Novikoff? NORMAL? Let’s Hope Not!!

Posted: May 16, 2011 in Comedy, Culture, Entertainment, New York City, Nightlife, Performance, Uncategorized

From the early 1970s, one of the truest landmarks of the LGBT community in New York City was Craig Rodwell’s Oscar Wilde Memorial Bookshop, at 15 Christopher Street. It was unique in that it was strictly a place for pursuing Gay literature; there was no backroom, no peep show, and the sole purpose was simply to learn about the work of such authors as Quentin Crisp, Armistead Maupin, Aaron Fricke, Robert Patrick and Doric Wilson. An additional hallmark of the space was that the recorded music of Gay artists was continuously piped through the sound system; besides such established stars of the women’s music movement as Meg Christian, Cris Williamson, Holly Near, Teresa Trull and the vocal group Sweet Honey in the Rock, one would become exposed to the likes of Lynn Lavner, Elliot Pilshaw, and the team of Ron Romanovsky and Paul Phillips. If such a haven still existed, the sounds of singer/songwriter Garry Novikoff would most certainly and rightfully join the ranks with his 2008 CD A Normal Life. This humble reviewer, while recently hosting an evening of LGBT entertainers at Nuyorican Poets Cafe, introduced Novikoff as “the Gay Jewish James Taylor.”  What he proves himself to be with this disc is in fact the Gay Jewish male Christine Lavin, apropos because of his already-vibrant association with the legendary lady of humorous folk music, appearing as a guest artist for her concerts and garnering a mention in her prodigious memoir Cold Pizza for Breakfast. But the brilliance of the recording and the compositions therein wholeheartedly prove that Novikoff’s time is now to stand alone as a singular sensation.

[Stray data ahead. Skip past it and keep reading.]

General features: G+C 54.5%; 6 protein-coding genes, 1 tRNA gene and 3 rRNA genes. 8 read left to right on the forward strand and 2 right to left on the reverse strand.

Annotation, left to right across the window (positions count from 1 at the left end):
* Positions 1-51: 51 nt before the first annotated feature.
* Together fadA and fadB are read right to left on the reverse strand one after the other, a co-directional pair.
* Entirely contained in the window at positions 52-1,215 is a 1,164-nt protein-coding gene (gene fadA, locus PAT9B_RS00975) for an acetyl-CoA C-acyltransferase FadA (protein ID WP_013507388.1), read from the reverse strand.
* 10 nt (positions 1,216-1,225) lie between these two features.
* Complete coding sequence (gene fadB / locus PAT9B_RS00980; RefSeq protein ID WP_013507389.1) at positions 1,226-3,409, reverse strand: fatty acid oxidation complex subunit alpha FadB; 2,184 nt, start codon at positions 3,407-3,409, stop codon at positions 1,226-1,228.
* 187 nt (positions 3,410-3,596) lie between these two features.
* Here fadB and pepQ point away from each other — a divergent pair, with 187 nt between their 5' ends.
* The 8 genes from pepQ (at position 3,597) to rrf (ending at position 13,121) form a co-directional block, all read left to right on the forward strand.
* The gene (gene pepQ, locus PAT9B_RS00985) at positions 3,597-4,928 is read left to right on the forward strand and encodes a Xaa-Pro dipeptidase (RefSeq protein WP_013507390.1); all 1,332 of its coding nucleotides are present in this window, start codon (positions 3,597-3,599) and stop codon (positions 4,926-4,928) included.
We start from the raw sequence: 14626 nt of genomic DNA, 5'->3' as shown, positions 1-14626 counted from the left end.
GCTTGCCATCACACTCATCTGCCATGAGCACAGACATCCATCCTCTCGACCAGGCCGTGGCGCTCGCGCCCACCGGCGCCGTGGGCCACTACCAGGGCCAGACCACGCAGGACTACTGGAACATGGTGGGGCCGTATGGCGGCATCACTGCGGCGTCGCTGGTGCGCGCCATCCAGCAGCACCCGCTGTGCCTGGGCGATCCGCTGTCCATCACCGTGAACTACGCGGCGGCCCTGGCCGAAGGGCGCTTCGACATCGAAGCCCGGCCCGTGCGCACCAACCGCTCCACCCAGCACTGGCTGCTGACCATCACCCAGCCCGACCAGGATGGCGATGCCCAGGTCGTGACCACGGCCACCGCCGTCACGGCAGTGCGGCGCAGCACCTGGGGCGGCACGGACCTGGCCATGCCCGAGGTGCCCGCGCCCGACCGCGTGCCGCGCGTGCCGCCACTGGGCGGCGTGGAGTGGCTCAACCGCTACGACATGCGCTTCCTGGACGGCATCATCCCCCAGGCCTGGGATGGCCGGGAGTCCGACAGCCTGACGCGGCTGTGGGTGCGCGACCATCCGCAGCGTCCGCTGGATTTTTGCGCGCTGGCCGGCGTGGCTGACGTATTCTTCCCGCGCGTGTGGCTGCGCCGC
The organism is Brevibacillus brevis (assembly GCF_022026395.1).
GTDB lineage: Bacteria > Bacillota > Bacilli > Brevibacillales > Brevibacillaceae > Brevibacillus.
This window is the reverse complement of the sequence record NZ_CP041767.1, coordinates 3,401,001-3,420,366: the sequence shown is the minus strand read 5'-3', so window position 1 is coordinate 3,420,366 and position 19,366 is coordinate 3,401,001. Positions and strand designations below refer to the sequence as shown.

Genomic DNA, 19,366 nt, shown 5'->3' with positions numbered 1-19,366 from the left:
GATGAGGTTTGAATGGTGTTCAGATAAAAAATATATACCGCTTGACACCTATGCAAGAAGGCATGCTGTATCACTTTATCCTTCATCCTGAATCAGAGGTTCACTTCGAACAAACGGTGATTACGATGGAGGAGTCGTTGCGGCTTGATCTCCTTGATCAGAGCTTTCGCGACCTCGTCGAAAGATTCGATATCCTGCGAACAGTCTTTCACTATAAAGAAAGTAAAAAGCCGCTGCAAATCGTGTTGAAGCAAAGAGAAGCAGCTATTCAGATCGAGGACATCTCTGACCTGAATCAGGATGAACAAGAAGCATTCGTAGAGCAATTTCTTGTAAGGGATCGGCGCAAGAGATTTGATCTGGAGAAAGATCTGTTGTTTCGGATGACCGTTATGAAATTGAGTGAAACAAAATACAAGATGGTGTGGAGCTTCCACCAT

The assortment of studio tracks and live recordings kick off with “The Dumbest Song I Ever Wrote,” and from there the remaining sixteen selections become a most delectable thrill ride on a rollercoaster of emotions that evoke the listener into tears one minute and hysterical laughter the next. His more well-known compositions as the folksy “I Like Men” and the haunting ballad “Lenny” are here, and blissfully so. But the remainder are what truly showcase Novikoff’s oft-irreverent genius for communication; an easy standout is the tango-esque “Instant Passion” as well as “The Human Body” (written in tandem with Julie Minasian, who also provides outstanding backup vocals on several songs), “God Said No” (by Dan Bern), and “Spiteful.” And his love of animals comes through loud and clear with both “Dog on the Moon” and “Good Night, Rabbit.” What is regrettably missing is his marvelous “We Are the Meek,” which was nominated for a much-deserved 2011 MAC Award for Special Musical Material (losing by a very narrow margin to Mary Liz McNamara for her delicious “Christmas in Michigan”). But the remainder, which also include “Secrets,” “Stupid Man” (written with Geoff Sobel), “Valentine Bride” and the title track, combine to create a listening experience that won’t soon be forgotten. Aside from his own instrumental talents on both piano and guitar, additional musicianship is provided by Danny Mallon (not just on drums and percussion but glockenspiel). James Jacobs (on both cello and recorders), Dale Cinski (also on guitars both electric and acoustic), Richard Barone (on bass, digital Les Paul and Hammond organ besides occasional backing vocals), Eva Atsalis (on additional percussion and also violin), Tim Ribner (on additional piano), Joseph Bishoff (on additional cello) and Michael Moricz (on keyboards). And further background vocals are supplied by the lovely Brooke Ferris and Lorraine Ferro.

A Normal Life, and Garry Novikoff, may easily be considered one of the finds of this or any other season. To not acquire a copy as quickly as possible is not merely shameful but should be punishable.

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